I'm often driven crazy by the lack of kanji in manga and other written works. I spent so long learning their Asian hieroglyphics, the least they could do is use them!
Anyway, I believe the sentence, filled out, is:
なにするの -> なにすん (の here makes it a question)
だ -> じゃ
この -> こん
ガキは -> ガキャーーー
The ーーー at the end is just an extension of the last vowel, probably because the speaker is screaming in the middle of a typically histrionic manga attack on someone else.
The translation would then be something like:
What the hell are you doing you fucking brat!
... where "brat" could be swapped out with things like "punk" or other variants. You could also vary up your choice of curse words and a little bit of the order, in order to best capture the feeling you think the manga is trying to convey.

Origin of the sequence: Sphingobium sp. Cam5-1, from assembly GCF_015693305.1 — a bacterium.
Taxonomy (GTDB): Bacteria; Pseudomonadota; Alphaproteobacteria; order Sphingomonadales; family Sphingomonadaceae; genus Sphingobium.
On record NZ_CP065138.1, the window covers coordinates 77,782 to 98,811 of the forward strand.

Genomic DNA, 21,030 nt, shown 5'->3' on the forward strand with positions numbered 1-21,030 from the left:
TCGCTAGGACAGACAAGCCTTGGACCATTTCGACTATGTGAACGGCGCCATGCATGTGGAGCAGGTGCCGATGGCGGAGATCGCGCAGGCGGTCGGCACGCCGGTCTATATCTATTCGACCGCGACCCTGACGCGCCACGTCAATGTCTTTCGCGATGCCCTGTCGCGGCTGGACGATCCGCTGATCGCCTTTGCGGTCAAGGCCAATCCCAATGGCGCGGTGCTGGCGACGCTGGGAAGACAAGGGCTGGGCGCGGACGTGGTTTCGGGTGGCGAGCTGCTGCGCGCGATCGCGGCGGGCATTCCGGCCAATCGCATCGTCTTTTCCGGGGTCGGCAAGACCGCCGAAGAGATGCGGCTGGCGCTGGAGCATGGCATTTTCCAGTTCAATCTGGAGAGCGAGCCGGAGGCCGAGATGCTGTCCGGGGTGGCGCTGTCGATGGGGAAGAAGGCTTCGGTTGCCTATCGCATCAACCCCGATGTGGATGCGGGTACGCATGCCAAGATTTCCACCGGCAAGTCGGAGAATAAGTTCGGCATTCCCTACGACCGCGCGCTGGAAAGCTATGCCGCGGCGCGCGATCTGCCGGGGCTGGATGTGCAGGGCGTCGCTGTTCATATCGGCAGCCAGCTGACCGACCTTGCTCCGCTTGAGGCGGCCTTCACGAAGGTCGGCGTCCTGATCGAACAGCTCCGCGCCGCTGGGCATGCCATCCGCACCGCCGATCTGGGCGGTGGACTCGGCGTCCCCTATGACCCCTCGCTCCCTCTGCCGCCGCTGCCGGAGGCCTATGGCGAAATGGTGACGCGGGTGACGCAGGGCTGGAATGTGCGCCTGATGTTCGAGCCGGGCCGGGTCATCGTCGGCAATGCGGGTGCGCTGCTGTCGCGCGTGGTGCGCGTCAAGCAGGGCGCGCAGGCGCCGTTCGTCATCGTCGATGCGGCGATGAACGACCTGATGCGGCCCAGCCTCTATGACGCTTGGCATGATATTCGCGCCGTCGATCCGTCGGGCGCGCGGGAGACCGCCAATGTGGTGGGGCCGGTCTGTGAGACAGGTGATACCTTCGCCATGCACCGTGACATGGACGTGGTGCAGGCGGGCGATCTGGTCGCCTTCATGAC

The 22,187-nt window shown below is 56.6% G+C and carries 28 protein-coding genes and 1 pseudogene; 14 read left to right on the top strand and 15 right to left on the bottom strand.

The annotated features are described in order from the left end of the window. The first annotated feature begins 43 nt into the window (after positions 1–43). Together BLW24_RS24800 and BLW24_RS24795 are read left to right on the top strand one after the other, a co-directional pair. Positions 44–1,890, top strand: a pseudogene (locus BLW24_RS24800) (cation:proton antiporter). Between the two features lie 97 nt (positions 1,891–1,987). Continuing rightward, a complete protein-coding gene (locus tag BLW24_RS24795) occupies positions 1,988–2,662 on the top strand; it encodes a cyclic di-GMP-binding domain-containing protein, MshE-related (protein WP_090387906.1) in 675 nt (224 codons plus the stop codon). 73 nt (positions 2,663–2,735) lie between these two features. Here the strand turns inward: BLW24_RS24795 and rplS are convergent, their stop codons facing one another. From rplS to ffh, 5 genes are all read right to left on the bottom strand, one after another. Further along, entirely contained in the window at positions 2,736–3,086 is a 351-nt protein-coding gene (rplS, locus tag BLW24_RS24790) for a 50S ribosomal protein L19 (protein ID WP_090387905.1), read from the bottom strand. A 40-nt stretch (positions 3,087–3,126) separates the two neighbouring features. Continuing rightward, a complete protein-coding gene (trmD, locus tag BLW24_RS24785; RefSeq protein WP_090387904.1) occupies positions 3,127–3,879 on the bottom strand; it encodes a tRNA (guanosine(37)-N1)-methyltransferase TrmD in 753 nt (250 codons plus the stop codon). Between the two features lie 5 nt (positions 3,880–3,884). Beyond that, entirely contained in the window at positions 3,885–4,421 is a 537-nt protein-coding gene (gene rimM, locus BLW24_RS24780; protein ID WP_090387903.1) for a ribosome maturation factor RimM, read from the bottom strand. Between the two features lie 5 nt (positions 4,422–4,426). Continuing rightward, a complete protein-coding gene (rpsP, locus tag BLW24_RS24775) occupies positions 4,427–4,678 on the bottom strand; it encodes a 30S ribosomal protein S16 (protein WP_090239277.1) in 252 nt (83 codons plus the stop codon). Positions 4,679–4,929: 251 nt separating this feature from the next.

I think the reason situations like this are mostly done in kana and not kanji is because it is meant to reflect spoken speech (is that redundant?), not written text, and so it conveys inflections and pronunciations that would be hard to do with fixed kanji. That's why you see it a lot in manga.
The only way to learn this kind of thing is with practise. The way people play with abbreviating words and changing the way they are said is by definition beyond textbooks. Think of it like how in English you could see "whassup?", or even "'sup", in a comic, and only by familiarity would you know it's actually "what's up?".
Note I'm not at all a professional translator.